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In US Tradition, Groundhog Predicts Winter Will Linger

It has been a brutally cold and snowy winter in much of the United States, and now a groundhog, a famed rotund rodent with an even more famous shadow, is predicting it is going to last another six weeks - much to the chagrin of those hoping for an early spring.

In an annual wintertime amusement on February 2, the famed groundhog named Punxsutawney Phil peaked his head out of his burrow at Gobblers Knob in the western Pennsylvania town of Punxsutawney around 7:30 a.m. on Groundhog Day.

Weather forecasters mock his predictions, but legend has it that if Phil sees his shadow on Groundhog Day there will be another six weeks of winter. But if not, spring will come early.

On Sunday, as 20,000 people watched and cheered his name in a tradition made popular by the 1993 film comedy “Groundhog Day” starring Bill Murray. This year, Phil saw his shadow.

And that, or so the legend says, heralds more frigid temperatures and snow shoveling for Americans.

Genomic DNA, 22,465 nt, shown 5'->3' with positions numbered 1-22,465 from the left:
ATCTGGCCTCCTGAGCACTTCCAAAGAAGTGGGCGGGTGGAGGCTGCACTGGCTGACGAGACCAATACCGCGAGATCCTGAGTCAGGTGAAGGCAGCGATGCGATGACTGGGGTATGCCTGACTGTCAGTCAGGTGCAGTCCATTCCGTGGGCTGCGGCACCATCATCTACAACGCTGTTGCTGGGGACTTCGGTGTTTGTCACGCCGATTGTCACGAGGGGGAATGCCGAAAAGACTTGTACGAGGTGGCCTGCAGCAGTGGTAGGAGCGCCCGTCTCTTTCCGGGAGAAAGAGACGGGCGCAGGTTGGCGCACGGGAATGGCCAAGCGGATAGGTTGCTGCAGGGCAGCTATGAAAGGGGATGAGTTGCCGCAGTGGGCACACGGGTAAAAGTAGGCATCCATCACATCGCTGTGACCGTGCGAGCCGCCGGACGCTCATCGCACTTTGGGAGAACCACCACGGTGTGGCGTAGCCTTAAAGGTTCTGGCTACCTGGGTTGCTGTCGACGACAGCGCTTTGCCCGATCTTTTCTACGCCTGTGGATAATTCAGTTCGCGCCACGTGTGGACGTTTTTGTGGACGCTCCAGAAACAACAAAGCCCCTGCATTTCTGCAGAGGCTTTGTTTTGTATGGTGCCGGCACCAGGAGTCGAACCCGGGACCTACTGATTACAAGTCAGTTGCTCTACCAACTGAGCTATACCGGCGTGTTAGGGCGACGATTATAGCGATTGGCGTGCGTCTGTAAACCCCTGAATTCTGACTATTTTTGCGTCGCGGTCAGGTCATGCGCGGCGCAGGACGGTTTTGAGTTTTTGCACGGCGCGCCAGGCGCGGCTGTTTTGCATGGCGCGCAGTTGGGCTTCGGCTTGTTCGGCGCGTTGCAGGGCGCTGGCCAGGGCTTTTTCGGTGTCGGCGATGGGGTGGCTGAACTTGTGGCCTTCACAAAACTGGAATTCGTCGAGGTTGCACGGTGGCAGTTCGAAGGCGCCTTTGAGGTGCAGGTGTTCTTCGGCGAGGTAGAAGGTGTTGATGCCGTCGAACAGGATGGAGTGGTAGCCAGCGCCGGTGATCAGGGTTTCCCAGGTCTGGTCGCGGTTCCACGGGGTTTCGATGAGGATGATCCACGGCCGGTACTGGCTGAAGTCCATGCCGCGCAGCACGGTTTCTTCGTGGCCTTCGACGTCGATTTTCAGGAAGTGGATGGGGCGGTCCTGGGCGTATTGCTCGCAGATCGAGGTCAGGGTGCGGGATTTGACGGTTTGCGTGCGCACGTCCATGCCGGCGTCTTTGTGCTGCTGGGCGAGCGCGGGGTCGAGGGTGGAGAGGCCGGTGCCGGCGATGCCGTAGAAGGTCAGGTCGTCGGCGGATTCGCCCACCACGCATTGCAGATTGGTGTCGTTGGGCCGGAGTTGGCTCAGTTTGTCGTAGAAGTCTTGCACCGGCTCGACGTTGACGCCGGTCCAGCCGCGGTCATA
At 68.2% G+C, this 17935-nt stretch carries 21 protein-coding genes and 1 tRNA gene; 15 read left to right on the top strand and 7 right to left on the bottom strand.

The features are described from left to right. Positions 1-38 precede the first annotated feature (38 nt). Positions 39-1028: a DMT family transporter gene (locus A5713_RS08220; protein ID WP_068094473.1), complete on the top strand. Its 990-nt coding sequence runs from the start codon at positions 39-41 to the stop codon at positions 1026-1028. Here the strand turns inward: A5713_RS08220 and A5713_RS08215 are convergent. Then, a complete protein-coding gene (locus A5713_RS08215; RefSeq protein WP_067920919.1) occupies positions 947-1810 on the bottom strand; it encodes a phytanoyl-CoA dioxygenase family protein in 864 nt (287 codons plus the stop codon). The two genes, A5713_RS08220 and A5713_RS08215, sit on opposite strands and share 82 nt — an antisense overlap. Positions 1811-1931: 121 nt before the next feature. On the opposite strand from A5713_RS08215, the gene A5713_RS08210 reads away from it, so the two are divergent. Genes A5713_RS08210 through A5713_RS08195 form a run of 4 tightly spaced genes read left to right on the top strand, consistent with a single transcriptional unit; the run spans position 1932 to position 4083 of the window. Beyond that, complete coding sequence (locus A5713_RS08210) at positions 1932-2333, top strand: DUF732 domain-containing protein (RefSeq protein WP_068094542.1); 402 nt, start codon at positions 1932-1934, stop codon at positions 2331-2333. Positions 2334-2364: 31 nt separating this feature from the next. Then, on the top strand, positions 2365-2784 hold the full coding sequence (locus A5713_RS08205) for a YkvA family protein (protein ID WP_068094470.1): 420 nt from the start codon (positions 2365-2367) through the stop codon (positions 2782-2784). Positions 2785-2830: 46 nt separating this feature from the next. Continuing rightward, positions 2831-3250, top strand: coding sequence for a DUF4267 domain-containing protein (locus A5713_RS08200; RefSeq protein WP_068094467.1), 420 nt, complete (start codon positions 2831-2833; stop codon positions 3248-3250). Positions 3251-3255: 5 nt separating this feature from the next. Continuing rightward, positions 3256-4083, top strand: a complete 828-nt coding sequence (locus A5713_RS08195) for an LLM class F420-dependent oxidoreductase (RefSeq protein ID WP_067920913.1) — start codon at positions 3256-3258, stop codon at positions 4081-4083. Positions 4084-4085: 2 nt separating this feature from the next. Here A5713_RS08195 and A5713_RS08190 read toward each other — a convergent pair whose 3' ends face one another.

Groundhogs have been offering weather predictions in the tiny town of Punxsutawney since 1887. After the movie was released, record crowds numbering as many as 30,000 have been drawn to the event, according to

With a shadow powerful enough to lift spirits - or dash them - Phil has met with Pennsylvania governors and appeared on national television talk shows and New York City's Times Square JumboTron. In 1986, he even traveled to Washington to meet with President Ronald Reagan, the website said.

Some information for this report was provided by Reuters.
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